3. INIT command

INIT command

You can also use the init command. It is the first process executed by the kernel during the booting of a system. To reboot your system using the init command run the following terminal command:

sudo init 6

It is a legacy command that is used to reboot the system. In Linux, the init 6 command gracefully reboots the system running all the Kernel shutdown scripts first, before rebooting. The reboot command does a very quick reboot. It doesn’t execute any kill scripts, but just unmounts filesystems and restarts the system.

Note

sudo init 6 is not commonly used on modern Linux distributions.

4. Reboot the Linux System with systemctl

Reboot Linux System with systemctl

You can also reboot your Linux system using the systemctl command. For that, run the following command on the Terminal:

sudo systemctl reboot

The command will reboot the system using the systemd service manager, the default system manager on many modern Linux distributions.

The above-mentioned four commands can reboot any Linux system.

Note

It is important that rebooting a Linux system will close all running applications and processes, so save any unsaved work before initiating a reboot.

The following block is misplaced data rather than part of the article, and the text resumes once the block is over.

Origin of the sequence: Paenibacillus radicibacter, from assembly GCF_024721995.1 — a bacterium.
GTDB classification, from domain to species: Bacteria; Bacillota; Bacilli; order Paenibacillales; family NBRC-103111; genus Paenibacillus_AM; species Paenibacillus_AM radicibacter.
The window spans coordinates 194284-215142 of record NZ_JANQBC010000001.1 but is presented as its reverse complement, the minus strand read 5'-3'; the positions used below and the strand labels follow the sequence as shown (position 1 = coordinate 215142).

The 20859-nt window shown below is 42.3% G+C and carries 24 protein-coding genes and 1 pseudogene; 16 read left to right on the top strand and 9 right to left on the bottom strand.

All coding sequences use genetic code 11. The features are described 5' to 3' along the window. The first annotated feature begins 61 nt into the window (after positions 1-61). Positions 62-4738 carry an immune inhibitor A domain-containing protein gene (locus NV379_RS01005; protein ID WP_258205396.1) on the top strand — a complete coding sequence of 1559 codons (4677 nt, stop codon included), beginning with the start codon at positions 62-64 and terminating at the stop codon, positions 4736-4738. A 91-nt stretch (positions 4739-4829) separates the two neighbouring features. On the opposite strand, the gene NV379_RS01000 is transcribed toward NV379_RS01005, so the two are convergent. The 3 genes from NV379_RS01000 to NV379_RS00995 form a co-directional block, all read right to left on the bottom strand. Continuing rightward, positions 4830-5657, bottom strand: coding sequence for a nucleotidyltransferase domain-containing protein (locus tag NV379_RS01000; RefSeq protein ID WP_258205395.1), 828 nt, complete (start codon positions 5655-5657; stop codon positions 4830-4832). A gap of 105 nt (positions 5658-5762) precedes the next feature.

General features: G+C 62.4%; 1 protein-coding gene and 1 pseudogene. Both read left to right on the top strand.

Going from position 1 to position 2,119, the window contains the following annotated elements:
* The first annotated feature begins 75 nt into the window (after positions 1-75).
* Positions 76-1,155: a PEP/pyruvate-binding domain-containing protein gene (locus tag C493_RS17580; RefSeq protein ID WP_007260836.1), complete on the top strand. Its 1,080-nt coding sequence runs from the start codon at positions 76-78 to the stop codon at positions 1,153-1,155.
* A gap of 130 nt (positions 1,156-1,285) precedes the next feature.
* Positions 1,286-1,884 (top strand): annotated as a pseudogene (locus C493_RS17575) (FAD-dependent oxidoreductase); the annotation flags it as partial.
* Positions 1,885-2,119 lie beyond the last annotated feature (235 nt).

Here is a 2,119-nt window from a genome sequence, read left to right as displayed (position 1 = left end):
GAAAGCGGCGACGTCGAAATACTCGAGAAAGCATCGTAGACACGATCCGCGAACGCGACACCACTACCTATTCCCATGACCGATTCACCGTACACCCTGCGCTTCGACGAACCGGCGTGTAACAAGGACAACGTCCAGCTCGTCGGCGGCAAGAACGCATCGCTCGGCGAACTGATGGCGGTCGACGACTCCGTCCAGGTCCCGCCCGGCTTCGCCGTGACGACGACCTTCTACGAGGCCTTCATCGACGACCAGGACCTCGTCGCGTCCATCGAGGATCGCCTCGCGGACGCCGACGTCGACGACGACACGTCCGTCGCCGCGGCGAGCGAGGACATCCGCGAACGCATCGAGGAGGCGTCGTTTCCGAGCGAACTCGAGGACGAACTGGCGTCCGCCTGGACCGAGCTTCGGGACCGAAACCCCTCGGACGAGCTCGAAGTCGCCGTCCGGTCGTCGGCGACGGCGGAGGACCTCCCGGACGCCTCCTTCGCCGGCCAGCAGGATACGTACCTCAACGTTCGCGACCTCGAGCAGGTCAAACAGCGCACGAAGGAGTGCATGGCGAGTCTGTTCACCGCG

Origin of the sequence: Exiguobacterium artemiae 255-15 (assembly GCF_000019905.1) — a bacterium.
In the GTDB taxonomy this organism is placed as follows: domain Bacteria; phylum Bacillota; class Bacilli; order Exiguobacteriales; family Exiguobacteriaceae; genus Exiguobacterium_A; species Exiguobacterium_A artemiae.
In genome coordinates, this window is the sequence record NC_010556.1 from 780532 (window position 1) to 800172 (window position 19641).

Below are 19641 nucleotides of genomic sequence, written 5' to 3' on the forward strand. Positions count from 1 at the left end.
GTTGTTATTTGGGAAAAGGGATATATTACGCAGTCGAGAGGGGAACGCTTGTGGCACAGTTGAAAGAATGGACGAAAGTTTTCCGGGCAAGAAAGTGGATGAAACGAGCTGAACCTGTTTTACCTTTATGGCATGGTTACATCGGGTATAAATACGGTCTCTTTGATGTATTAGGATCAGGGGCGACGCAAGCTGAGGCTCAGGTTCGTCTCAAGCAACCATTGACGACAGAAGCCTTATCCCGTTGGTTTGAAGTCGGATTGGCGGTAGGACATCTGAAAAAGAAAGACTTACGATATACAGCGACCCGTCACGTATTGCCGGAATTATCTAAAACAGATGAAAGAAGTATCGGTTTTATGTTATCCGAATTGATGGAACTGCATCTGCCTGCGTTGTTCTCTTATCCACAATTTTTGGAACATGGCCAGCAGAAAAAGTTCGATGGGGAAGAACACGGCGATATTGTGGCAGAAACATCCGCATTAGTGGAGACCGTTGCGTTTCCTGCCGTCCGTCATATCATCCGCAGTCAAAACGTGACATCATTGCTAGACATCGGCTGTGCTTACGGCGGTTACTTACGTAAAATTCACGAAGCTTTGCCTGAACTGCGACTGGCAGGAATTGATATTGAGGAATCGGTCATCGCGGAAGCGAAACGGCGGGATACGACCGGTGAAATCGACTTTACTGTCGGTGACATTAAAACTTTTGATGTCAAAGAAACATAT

How to Reboot Linux using the GUI

Rebooting a Linux system using the Graphical User Interface (GUI) in Linux distributions is the easiest method, accessible even to beginners.

However, this approach comes with a significant tradeoff: rebooting via the GUI is only possible in desktop installations. Here, we will discuss rebooting Linux systems running GNOME.

To do so, you can follow the following steps:

1. Click on the top right-hand corner of the desktop, where you will find the icons for network connectivity, volume, and power.

Power Menu

2. A drop-down menu will appear as shown below. Click on the Power Off/Log Out option from the menu.

3. Then, select the Restart option from the sub-menu.

Restart Ubuntu

4. This will open a new dialog box asking whether to restart the system or not. Click on the Restart button to reboot your system.

Restart the System

Note

If you do not select any option within 60 seconds, the system will automatically reboot.

Conclusion

That’s it; this is how you can reboot a Linux system with a terminal command. Learning how to reboot Linux with a command line can be a valuable skill. With practice, anyone can learn how to use the terminal to reboot the Linux system.

However, you can use any of the methods mentioned above. Here we discussed rebooting the Linux system using the – Reboot, Shutdown, INIT, and systemctl commands. We hope you find this guide helpful.

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He is a technical nerd by trade, having started out with computer software and hardware and then moving on to networking and telecommunications. He also enjoys smart devices and smartphones, and shares a tremendous love for cricket and music.